“Nah, you’ll be fine. It’s written out,” he told me.
I have been trying to fill that @&$^! prescription ever since. Because it couldn’t possibly be that the doctor wrote the prescription for a 1.5 pill dosage when a 1.5 pill dosage was called for. DON’T BE SILLY.
Given my recent issues with our local pharmacy, I decided to try out the pharmacy located at our grocery store. I’m there once a week, anyway, and they seem friendly enough. So I brought the prescription in and they told me it would just be a few minutes. I wandered off and discovered that pasta was on a 2-for-1 special, so I loaded up with noodles before returning. (This is not relevant to the story. I just thought “I loaded up with noodles” was a mental image you needed. You’re welcome!)
I returned to the counter only to be told that they were so sorry, but the insurance was rejecting the claim. 30 days, 30 pills. Period. Did I want them to try to get an override? Well, yes, I certainly did, but it was past 5:00 and they’d need to call the doctor’s office.
We were out of medication, though. So the pharmacist was nice enough to give me 2 pills and told me to come back the next day.
The next day they hadn’t heard back from the doctor’s office. Oops! It was Friday, then, so the pharmacist gave me three more pills to get Monkey through the weekend.
This morning I called my doctor’s office, and they said they’d call me back. An hour later, this is what happened:
Chirpy Doctor’s Office Hag: Is this Monkey’s mom?
CDOH: Yes, I see that you’ve had some trouble with his prescription and the insurance.
Me: Yes. And I specifically asked the doctor if it was going to be a problem, because I suspected the half-a-pill thing might be.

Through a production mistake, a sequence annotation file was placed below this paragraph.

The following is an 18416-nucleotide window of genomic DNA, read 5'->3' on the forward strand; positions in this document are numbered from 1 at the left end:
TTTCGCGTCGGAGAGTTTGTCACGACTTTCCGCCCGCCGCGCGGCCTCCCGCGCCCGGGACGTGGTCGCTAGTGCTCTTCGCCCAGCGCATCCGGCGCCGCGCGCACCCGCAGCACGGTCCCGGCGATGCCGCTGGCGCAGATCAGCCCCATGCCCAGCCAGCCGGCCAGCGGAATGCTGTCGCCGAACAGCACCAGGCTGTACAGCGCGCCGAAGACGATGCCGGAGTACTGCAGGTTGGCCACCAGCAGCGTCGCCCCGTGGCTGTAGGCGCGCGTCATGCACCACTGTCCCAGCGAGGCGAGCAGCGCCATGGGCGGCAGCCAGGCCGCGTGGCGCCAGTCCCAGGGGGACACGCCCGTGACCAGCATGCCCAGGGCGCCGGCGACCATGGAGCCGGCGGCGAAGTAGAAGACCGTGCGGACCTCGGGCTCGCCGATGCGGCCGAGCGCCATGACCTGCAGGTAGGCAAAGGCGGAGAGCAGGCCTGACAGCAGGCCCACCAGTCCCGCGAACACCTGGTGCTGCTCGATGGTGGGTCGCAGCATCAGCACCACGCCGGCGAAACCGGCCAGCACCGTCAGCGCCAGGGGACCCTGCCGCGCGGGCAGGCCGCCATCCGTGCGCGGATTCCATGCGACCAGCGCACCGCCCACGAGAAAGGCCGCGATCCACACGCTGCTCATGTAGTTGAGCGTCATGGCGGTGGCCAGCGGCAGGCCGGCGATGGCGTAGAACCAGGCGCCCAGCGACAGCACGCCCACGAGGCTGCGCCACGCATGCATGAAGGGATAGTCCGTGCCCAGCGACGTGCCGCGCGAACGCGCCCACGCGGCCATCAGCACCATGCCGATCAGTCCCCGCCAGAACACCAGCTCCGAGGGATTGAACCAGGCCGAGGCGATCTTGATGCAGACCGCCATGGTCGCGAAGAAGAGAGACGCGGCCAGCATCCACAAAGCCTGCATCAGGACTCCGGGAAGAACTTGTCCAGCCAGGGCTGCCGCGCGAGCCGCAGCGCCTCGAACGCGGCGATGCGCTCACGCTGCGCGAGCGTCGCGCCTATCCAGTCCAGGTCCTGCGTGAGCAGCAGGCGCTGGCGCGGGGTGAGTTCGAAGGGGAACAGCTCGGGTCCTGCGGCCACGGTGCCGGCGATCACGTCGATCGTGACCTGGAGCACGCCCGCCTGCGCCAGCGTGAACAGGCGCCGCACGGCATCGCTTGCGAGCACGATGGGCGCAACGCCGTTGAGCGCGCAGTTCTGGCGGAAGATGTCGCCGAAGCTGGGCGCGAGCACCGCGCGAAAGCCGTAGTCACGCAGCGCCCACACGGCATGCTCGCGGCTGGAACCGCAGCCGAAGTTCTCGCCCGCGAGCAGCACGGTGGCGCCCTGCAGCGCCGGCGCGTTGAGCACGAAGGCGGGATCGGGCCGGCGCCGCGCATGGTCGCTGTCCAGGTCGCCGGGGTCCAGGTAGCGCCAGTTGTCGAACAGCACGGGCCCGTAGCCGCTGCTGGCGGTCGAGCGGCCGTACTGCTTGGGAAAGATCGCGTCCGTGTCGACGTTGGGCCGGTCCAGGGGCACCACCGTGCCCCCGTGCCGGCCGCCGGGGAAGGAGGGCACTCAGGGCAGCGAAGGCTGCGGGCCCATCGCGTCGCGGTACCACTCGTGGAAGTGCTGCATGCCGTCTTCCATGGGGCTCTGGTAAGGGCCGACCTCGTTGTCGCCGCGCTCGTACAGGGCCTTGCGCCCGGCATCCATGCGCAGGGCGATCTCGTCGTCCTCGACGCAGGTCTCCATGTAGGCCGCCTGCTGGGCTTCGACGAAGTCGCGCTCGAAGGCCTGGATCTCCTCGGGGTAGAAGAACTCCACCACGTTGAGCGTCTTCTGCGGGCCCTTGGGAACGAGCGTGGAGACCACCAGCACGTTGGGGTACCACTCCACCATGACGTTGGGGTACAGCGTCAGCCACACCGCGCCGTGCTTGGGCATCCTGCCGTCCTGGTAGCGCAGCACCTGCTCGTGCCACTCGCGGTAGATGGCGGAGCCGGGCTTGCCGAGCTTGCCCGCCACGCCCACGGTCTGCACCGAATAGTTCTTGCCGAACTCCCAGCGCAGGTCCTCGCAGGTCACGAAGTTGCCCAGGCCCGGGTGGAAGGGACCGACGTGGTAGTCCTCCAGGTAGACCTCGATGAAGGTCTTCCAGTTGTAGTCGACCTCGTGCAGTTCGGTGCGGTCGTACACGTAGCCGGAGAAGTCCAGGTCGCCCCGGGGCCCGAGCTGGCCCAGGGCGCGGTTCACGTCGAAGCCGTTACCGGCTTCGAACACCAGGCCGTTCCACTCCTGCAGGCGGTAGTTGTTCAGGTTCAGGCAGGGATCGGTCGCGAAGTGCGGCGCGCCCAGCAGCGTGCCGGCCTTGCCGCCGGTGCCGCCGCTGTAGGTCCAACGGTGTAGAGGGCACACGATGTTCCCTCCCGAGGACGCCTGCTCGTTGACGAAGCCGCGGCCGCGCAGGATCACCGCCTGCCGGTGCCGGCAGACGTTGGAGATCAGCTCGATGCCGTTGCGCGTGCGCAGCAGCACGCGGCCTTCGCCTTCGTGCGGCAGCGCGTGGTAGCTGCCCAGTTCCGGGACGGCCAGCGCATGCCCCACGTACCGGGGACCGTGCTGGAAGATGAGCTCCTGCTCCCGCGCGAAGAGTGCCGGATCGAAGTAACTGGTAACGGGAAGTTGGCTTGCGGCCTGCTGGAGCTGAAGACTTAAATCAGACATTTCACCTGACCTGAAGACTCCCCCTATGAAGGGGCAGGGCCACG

CDOH: Well, yes, the insurance company requires a Prior Authorization for a dose like this. I can help you with that.
Me: Oh. Well, great! I would appreciate that.
CDOH: That’ll be $10, which you can either pay over the phone or by dropping off a check.
CDOH: You see, the insurance company makes us do this a lot, and there’s just a whole lot of paperwork involved, and so we need to charge for it.
CDOH: Um, so, did you want me to go ahead?
Me: You know, I’m not often speechless. Do I want you to go ahead? Yes, my child needs his medication, so obviously we’ll do whatever needs to be done to get it, but the fact that you are CHARGING on top of what we pay for a visit there? That’s ridiculous. I mean, you KNOW that, right? That it’s ridiculous that I should have to pay an additional fee to get you to tell the insurance company to honor the doctor’s prescription?
Me: So if someone didn’t want to or couldn’t pay this additional money—on top of the doctor’s visit, and on top of the prescription cost—you would just let a patient go without their meds, because it’s too much trouble for you?
Me: I’m sorry, I know it’s not your fault, but I am just stunned. That’s preposterous. That’s everything that’s wrong with health care in America, right there.
CDOH: So did you want to pay by check or credit card?
I have to go back to the pharmacy today for two more pills to get us through until the prescription is authorized. (And the next time we go to that doctor’s office I am tracking down that Chirpy Hag and getting a piece of her hair. I’M JUST SAYING.)
Maybe this is a sign that we should just ditch the meds altogether. I’m sure I could find some cod liver oil or something to give Monkey, instead. Oh, wait. I KNOW! I could just give him a big spoonful of high fructose corn syrup! That would solve ALL my problems!